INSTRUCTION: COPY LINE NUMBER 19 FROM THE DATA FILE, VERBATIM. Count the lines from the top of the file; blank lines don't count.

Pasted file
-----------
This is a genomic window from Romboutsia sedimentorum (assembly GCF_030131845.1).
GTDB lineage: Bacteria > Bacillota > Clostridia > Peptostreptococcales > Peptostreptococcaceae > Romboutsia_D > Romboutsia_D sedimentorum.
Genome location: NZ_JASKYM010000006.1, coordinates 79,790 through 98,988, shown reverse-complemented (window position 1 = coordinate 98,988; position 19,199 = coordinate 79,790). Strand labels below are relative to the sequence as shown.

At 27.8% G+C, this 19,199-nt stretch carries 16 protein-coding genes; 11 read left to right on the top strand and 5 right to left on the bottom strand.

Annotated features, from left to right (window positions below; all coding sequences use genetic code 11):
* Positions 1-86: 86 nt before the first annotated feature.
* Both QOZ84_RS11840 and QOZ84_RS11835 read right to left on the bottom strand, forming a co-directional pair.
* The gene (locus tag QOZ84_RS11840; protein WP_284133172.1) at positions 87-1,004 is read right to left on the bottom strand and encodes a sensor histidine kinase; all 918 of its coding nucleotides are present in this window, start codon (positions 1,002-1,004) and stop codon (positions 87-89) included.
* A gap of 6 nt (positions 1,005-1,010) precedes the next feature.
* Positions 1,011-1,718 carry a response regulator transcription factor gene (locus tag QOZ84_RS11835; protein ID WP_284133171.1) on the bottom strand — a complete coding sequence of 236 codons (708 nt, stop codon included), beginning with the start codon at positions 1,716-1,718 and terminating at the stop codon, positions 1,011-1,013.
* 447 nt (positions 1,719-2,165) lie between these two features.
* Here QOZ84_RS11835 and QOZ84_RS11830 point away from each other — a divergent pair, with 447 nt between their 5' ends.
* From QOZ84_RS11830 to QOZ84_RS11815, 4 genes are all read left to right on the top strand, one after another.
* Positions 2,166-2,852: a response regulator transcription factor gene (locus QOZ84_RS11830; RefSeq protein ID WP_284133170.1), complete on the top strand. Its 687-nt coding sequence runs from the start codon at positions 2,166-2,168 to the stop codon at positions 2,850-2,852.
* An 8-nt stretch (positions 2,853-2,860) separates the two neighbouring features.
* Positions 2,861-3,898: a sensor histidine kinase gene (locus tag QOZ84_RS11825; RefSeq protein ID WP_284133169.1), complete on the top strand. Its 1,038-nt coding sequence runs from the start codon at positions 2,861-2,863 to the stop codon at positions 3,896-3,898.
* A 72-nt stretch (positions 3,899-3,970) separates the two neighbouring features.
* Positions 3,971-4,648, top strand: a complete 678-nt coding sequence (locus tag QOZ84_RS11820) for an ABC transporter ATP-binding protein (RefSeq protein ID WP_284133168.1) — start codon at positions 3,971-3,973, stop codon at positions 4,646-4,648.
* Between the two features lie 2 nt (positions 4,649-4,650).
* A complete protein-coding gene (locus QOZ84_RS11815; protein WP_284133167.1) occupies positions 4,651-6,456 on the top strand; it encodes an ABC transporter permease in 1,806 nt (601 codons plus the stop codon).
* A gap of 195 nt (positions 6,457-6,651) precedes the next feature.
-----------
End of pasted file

* Between the two features lie 2 nt (positions 4,649-4,650).